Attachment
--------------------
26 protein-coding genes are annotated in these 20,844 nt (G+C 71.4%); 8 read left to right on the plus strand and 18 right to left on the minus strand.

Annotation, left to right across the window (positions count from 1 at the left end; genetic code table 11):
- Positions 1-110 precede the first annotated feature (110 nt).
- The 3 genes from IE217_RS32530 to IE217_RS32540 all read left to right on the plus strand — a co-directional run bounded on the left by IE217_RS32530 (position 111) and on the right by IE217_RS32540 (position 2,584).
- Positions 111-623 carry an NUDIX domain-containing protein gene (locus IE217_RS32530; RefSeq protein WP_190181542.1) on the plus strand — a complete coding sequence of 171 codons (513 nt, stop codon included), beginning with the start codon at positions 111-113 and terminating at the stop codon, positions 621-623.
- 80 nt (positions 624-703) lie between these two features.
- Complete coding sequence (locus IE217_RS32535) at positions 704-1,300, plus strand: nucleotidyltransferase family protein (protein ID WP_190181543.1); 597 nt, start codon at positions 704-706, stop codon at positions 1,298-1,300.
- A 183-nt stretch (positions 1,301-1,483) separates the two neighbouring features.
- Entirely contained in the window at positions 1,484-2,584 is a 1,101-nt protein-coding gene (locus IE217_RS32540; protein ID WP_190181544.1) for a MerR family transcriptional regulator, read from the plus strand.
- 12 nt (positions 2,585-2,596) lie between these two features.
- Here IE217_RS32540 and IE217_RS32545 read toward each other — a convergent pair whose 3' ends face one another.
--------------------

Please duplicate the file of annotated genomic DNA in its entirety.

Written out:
26 protein-coding genes are annotated in these 20,844 nt (G+C 71.4%); 8 read left to right on the plus strand and 18 right to left on the minus strand.

Annotation, left to right across the window (positions count from 1 at the left end; genetic code table 11):
- Positions 1-110 precede the first annotated feature (110 nt).
- The 3 genes from IE217_RS32530 to IE217_RS32540 all read left to right on the plus strand — a co-directional run bounded on the left by IE217_RS32530 (position 111) and on the right by IE217_RS32540 (position 2,584).
- Positions 111-623 carry an NUDIX domain-containing protein gene (locus IE217_RS32530; RefSeq protein WP_190181542.1) on the plus strand — a complete coding sequence of 171 codons (513 nt, stop codon included), beginning with the start codon at positions 111-113 and terminating at the stop codon, positions 621-623.
- 80 nt (positions 624-703) lie between these two features.
- Complete coding sequence (locus IE217_RS32535) at positions 704-1,300, plus strand: nucleotidyltransferase family protein (protein ID WP_190181543.1); 597 nt, start codon at positions 704-706, stop codon at positions 1,298-1,300.
- A 183-nt stretch (positions 1,301-1,483) separates the two neighbouring features.
- Entirely contained in the window at positions 1,484-2,584 is a 1,101-nt protein-coding gene (locus IE217_RS32540; protein ID WP_190181544.1) for a MerR family transcriptional regulator, read from the plus strand.
- 12 nt (positions 2,585-2,596) lie between these two features.
- Here IE217_RS32540 and IE217_RS32545 read toward each other — a convergent pair whose 3' ends face one another.